Under the unique circumstances presented by this case, we hold that the trial court erred in excluding the proffered testimony. The determination of whether the accused committed the offense charged, acting in his own defense, is a matter for consideration by the jury, see, e.g., Hall v. State, 136 Fla. 644, 187 So. 392 (Fla.1939); Stevens v. State, 397 So.2d 324 (Fla. 5th DCA 1981), not the trial judge. The jury was entitled to consider the testimony concerning the recent events which led to Mungin's temporary possession of the knife. Such testimony clearly tended to demonstrate that Mungin acted in self-defense. See, e.g., Moyers v. State, 400 So.2d 769 (Fla. 1st DCA 1981), affirmed State v. Moyers, 406 So.2d 1120 (Fla.1981); Wright v. State, 442 So.2d 1058 (Fla. 1st DCA 1983). It, moreover, could have established to the jury's satisfaction Mungin's well-founded fear that if he had not used all available resources at his disposal to remove the knife from the hands of his aggressor, he might have suffered death or great bodily harm.

In so concluding we have not overlooked our prior opinion in Carter v. State, 312 So.2d 494 (Fla. 1st DCA 1975), holding that the defense of necessity is not available to one charged with possession of a deadly weapon in his capacity as a prisoner, even though its possession is for the sole purpose of defending himself against other inmates. It does not appear from the court's very brief opinion in Carter that the inmate came about his possession of the knife as the result of his forced removal of it from his aggressor while defending himself against the use of immediate, deadly force. Had the facts in the case at bar demonstrated that Mungin had sufficient time to reflect on the consequences of possession, so that he caused to have manufactured or imported into the prison system the knife in question, we consider that the Carter interpretation of section 944.47(1)(c) would be fully applicable in the instant case. The possession of the weapon under such circumstances would be clearly at variance with the legislative purpose expressed in the statute to bar the introduction of deadly weapons into the grounds of the state penal institutions. We do not consider, however, that section 944.47(1)(c) dispossesses an inmate's right to defend himself against the peril of death or serious bodily injury, even to the extent of removing the offending weapon from the hands of the would-be aggressor.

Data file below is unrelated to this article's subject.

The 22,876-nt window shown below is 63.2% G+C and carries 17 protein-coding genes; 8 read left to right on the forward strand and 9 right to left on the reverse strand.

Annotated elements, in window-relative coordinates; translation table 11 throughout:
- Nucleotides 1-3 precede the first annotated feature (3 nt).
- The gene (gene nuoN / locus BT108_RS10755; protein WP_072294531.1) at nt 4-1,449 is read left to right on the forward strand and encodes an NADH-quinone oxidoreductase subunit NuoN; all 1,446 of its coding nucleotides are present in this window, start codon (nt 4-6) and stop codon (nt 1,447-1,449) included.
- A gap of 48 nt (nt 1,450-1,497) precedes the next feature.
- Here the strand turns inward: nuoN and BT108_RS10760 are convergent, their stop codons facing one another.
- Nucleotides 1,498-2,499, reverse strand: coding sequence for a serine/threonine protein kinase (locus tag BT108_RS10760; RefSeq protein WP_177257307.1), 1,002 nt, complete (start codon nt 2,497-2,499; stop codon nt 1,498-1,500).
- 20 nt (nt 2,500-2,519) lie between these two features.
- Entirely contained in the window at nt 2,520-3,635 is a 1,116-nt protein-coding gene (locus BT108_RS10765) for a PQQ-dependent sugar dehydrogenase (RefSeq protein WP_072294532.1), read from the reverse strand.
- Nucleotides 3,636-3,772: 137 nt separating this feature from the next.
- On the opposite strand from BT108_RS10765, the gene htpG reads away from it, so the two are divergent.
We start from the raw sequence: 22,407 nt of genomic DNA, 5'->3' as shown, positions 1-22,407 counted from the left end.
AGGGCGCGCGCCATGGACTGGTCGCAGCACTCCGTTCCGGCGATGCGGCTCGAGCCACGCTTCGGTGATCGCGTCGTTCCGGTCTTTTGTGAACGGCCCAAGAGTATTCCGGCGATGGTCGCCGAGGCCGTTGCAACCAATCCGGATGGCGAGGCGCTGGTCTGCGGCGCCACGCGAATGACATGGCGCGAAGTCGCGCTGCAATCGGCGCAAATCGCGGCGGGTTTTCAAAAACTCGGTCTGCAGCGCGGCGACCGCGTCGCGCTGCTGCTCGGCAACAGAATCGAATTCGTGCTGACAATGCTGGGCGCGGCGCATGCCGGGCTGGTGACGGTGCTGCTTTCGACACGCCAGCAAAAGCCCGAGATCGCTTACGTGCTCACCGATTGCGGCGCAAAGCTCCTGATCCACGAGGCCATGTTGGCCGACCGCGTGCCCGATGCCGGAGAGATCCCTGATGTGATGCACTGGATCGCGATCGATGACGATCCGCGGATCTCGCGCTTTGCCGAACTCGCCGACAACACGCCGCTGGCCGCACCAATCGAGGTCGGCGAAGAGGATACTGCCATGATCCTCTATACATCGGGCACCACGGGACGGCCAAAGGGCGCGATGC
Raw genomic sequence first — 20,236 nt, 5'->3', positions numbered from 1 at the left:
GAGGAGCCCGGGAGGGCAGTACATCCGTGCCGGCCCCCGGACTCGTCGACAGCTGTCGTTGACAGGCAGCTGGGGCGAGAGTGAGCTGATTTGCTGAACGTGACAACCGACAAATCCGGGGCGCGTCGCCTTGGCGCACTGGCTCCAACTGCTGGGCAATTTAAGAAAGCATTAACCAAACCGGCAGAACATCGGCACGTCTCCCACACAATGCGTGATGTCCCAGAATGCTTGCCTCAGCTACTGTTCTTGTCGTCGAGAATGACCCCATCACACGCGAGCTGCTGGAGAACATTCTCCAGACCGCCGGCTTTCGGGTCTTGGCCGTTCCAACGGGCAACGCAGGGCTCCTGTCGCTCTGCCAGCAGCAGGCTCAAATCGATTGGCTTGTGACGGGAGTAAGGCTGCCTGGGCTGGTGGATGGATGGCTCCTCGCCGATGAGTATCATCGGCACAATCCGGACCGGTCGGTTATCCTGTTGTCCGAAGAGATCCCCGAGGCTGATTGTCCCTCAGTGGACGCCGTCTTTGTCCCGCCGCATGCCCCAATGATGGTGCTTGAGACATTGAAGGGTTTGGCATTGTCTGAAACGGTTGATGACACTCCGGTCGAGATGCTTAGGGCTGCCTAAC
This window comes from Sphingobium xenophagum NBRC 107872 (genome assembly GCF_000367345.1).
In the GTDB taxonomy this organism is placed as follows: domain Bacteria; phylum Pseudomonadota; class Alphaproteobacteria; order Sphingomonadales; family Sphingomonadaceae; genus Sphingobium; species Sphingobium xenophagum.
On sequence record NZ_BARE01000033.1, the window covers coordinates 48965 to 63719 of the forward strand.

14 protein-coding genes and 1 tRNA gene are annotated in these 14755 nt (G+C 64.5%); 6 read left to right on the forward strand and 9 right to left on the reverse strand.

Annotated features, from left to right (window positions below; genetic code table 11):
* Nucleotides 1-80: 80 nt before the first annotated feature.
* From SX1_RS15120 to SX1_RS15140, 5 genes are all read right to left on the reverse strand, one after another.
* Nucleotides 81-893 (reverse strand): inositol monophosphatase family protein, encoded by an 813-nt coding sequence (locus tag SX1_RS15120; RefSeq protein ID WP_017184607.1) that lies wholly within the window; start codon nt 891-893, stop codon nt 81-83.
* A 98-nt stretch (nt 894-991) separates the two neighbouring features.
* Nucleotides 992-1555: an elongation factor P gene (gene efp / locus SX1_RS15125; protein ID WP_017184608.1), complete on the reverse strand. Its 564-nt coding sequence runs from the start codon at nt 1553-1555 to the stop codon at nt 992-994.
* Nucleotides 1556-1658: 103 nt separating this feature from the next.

Reversed and remanded for new trial.

ZEHMER, J., concurs.

BOOTH, J., dissents with written opinion.

BOOTH, Judge, dissenting:

The trial court correctly sustained the State's objection to the evidence in question, stating:

THE COURT: Now, Mr. Replogle [defense counsel], you would have a more valid point if the Defendant had surrendered the knife to the officers after the officers had gotten in there and had Williams under complete domination and control.

Now, I must not let the fact about whether I believe or not believe that Williams [victim of stabbing by defendant] had this knife influence me.

But when and if it had been limited solely to a situation in which a knife from another had been secured by an accused and then surrendered when the officers got there, you may have had a more valid legal status.